Since the Nintendo Switch release in early 2017, more and more creative, colorful games have been developed to fit the console. While many of these games also have PC releases, they complement perfectly the whimsical and fun aesthetic of the Switch. One of those games in Wandersong, a unique puzzle platformer with one hell of a musical heart.
Wandersong was developed by Greg Lobanov, a video game dev based in Vancouver, Canada. It was officially released to the public on September 27th, 2018 for PC or Switch.
The game follows a chipper bard with a kind heart. He may not know how to fight, but he’s a fantastic singer. When he finds out the world is going to end, he’s determined to venture out and try to do his best, with only his voice to assist him. Though he’s no use in combat, this heartwarming, heroic bard can charm nearly anything with his voice. And the powerful extent of his songs don’t end there.
On the way players will meet witches, pirates, yetis, rainbow spirits, and more. None of it can keep the upbeat bard down, though, which sets a lovely, wholesome tone for the rest of the game.
The highlights of Wandersong lie in its characters, music, visuals, and overall charm. Though its plot and gameplay aren’t inherently complex, the wholesome, soulful characters met along the way, and the music and setting that accompany you, make every moment worthwhile.
As far as characters go, making a bard the protagonist was a unique, brilliant decision. His upbeat attitude and kindness brighten a world on the precipice of doom. However, the cast of characters around him are just as good. They are all fresh individuals with novel perspectives of the world. And, regardless of its innocence, there is a bit of clever, tongue-in-cheek wit in all their dialogue that adds more than enough spice to avoid the world turning too sugary sweet. Their funny, warmhearted dialogue only makes the experience better.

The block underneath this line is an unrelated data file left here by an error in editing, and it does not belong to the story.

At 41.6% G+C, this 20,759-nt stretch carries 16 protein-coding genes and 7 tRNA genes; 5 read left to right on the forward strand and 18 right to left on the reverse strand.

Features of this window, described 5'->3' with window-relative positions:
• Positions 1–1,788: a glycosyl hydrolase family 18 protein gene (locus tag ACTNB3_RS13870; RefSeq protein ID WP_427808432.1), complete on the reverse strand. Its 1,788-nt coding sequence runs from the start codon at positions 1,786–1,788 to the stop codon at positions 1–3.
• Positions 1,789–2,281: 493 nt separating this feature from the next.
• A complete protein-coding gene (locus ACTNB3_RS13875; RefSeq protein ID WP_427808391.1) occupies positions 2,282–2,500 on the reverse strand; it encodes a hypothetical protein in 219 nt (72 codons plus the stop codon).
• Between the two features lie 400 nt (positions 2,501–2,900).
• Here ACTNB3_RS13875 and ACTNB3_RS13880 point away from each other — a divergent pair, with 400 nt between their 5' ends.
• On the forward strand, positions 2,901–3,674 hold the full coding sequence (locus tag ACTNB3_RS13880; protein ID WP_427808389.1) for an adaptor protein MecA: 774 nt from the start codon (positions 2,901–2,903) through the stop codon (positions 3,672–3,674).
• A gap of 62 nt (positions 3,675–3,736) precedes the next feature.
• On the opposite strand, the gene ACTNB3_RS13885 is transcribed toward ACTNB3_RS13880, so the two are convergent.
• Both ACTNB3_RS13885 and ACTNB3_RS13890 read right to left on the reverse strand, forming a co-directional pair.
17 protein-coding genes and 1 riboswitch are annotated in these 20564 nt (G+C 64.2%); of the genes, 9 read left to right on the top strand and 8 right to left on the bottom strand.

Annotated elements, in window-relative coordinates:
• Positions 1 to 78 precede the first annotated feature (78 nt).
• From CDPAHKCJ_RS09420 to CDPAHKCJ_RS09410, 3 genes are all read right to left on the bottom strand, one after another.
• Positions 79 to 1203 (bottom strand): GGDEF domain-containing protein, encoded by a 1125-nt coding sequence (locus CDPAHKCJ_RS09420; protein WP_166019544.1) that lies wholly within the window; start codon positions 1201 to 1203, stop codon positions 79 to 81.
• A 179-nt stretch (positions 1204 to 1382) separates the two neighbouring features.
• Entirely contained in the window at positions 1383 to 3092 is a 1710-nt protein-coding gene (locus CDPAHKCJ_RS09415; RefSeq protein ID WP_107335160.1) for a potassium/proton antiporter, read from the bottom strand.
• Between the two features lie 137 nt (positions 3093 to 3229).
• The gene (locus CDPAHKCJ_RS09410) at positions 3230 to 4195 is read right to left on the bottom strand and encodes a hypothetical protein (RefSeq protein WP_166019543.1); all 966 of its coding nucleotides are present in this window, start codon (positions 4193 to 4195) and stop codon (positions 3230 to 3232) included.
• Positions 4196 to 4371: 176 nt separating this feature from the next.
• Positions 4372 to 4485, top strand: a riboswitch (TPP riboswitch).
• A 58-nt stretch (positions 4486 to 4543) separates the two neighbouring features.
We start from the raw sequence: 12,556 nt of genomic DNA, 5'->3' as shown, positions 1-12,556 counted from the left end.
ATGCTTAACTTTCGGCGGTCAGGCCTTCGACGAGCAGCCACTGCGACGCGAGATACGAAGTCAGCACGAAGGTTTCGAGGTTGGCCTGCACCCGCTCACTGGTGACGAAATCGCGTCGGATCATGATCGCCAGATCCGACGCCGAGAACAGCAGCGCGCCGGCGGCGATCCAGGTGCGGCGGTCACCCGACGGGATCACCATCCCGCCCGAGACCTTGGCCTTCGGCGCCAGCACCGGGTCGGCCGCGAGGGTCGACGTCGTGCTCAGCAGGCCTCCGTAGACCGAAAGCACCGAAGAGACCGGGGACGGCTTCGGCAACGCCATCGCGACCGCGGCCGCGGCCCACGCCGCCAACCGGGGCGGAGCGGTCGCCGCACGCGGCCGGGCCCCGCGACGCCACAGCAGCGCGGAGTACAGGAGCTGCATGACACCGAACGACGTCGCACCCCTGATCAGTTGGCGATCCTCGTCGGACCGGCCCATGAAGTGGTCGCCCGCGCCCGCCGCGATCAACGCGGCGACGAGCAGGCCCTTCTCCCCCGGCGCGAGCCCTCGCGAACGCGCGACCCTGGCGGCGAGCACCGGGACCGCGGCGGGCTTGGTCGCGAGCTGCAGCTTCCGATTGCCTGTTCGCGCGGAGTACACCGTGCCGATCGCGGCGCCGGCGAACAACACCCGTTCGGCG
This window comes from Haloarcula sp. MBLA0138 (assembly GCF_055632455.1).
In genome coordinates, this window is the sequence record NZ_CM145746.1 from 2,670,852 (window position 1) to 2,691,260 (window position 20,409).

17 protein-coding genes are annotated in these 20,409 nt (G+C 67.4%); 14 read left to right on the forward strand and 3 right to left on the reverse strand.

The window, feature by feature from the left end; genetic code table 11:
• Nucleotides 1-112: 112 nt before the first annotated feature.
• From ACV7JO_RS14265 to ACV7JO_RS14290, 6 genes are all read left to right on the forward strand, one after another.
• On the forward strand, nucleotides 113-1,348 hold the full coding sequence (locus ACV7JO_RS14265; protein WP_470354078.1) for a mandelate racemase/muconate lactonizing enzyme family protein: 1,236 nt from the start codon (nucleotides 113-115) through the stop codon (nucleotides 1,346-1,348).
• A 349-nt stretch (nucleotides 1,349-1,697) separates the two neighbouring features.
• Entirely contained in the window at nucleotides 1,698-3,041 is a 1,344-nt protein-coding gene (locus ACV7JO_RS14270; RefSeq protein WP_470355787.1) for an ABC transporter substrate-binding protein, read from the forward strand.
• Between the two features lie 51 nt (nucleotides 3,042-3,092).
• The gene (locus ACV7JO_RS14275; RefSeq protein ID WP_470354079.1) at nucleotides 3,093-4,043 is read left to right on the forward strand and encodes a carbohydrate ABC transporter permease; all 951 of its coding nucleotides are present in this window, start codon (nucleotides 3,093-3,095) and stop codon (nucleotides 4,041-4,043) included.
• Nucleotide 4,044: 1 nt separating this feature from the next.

With a bard as the main character, of course Wandersong excels musically. Every area has soothing, charming tunes playing in the background. While a player explores, the songs give warm comfort with each note. The music makes the game an easy, relaxing adventure to kick back and enjoy.
Finally, the visuals. Wandersong’s art is cardboard cut-out style, tying the wholesome characters and warm, soothing music together to create the perfect video game fairytale. It’s not juvenile, it’s just an experience that could be enjoyed by all ages. Who wouldn’t delight in an offbeat hero’s journey? The visual style cements its originality and the feel that this story could be the polished realization of a curious, musical child wondering why bards never get the spotlight. Just like Goldilocks and the Three Bears or Little Red Riding Hood, Wandersong could easily become a fairytale classic told through a new, beautiful medium.
However, the game does have its flaws. Its gameplay can be sticky sometimes, its art can get a little messy, and sometimes game progression isn’t entirely straightforward. Particularly between the gameplay and clarity issues, it can make it harder to get through the entire game.
Let’s start at gameplay. Since bards aren’t known for their swordsmanship, our protagonist overcomes challenges with his singing. The game centers around figuring out puzzles and rhythm game-esque sequences. While it’s fun and utterly unique, when it comes to the rhythm singing, it can be very easy to blur the notes. Sometimes the bard has to hit a few notes in a very deliberate order and, because of how easy it is to accidentally hit nearby notes, it can become a little frustrating. And even once you get used to the controls, how quickly the cursor responds to your input can get sticky and wonky at times.
When it comes to the art, it is still wholly beautiful and adorable. There are just some bits of the game where areas and corners can be blurry. While hardly affecting the experience, noticing them can jostle one’s immersion.
Lastly, the lack of clarity in progression sometimes can cause players a bit of trouble. While early parts of the game are fairly straight-forward, as one goes deeper into the story, things can get a bit confusing. For example, without ruining any of the game, sometimes a player uses the bard’s voice to match the notes an NPC plays/sings, other times the player just sings a bunch of notes or a single note very loudly to disrupt/get the attention of someone. While it’s good to mix it up, it’s not very clear when to change musical tactics. This murkiness applies to more of the puzzles and interactions as the game progresses and can make things confusing for awhile.
However, the game is so charming, well-written, and thoroughly enjoyable that those flaws are easy to overlook. It’s too offbeat and clever not to still suck you in.
Conclusively, its an indie game and it definitely has flaws, but it’s such a unique experience with too much charm to ignore. The world, characters, and bard of Wandersong sing their way into your heart, regardless of the few flat notes. The experience is a fairytale song that anyone who loves bards, music, or fantasy should try out.